After last season’s glut in tomato supply, growers have scaled back plantings dramatically – so consumers face higher prices, says Mintec’s Robert Miles

As the British love of Italian food has grown in the UK, so has the demand for canned tomatoes. Yet with lower yields expected in Italy and other tomato-growing regions this year, shoppers look set to be left paying the price for their Continental tastes.

Last season, a global glut of 42.1 million tonnes of processing tomatoes was harvested, leading to a 15% year-on-year decline in the wholesale price of processed tomato products. As a result, the contract price of plum tomatoes used for processing has fallen 11% in Italy alone this year and further plantings are now less likely to occur.

Globally, processed stocks are already in steep decline and the 39.5 million tonne forecast for processing tomato production in 2010/11 is down 7% year-on-year.

Italy is expecting a production decline of about 13% in 2010, from 5.7 million tonnes in 2009/10 to five million tonnes in 2010/11. This year's price declines, after the record global production last year, has disincentivised producers, and last winter's cold, wet weather has also hurt production.

As Italy is responsible for about 75% of the world's canned tomato exports, by both sales and volume, the anticipated shortfall is unlikely to be topped up from elsewhere. Those other EU countries that do grow tomatoes for canning are also facing production declines. In total, European production is expected to be nine million tonnes, which is 11% less than the 10 million tonnes produced last year.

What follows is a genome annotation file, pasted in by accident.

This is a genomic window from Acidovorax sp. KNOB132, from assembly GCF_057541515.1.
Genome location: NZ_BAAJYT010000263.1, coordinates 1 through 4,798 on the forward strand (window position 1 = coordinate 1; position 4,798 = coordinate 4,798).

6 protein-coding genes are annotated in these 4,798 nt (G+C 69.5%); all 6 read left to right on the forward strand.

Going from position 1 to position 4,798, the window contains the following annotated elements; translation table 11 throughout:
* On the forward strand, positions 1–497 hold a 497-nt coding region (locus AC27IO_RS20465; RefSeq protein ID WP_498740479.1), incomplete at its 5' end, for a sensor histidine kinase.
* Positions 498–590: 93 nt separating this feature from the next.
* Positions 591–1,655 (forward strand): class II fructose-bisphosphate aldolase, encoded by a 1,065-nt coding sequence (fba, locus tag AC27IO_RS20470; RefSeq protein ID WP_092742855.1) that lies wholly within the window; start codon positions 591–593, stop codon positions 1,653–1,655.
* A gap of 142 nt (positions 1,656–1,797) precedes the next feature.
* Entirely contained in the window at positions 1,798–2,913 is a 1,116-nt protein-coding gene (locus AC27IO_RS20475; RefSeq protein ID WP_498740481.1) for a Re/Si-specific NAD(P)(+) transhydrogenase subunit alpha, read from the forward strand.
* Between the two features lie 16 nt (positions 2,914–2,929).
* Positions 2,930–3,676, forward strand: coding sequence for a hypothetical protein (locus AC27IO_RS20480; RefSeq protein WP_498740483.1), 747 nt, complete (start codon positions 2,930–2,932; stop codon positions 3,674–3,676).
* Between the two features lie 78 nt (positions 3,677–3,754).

A Spanish processing tomato crop of about two million tonnes is expected in 2010/11, down 40% on last year, as Spain, like Italy, has opted for a 50% decoupling of EU subsidies and a transition period of three years.

Portugal has a transition period of four years for the decoupling of subsidies and will not complete this process until the 2011/2012 season. It is expected to have a significant competitive advantage by 2011 but this year the Portuguese forecast is 1.1 million tonnes, the same as last year.

Forecasts for Greece's 2010 crop are 0.71 million tonnes, a 12% reduction on 0.81 million tonnes last year. The 2009 French crop, which pales in comparison with the Italian, is expected to be 0.215 millon tonnes, down 2% on 2009.

UK shoppers are particularly exposed because the UK is currently the largest importer of canned tomatoes in the world, and approximately 80% of UK processed tomato imports come out of Italy.

Increasing demand for processed tomato products around the globe, particularly over the past three years, in areas such as Russia, Eastern Europe, the Middle East and Africa, will further compound the global squeeze on supply. Rising energy costs and a steep rise in the price of steel (by far the main component in tin plate's raw material price) all threaten to further inflate the price of canned tomatoes.

Fortunately, after bumper cereal crops in the past few years, there's a large amount of durum wheat available. Shoppers should therefore be able to have a larger helping of pasta. But with less sauce.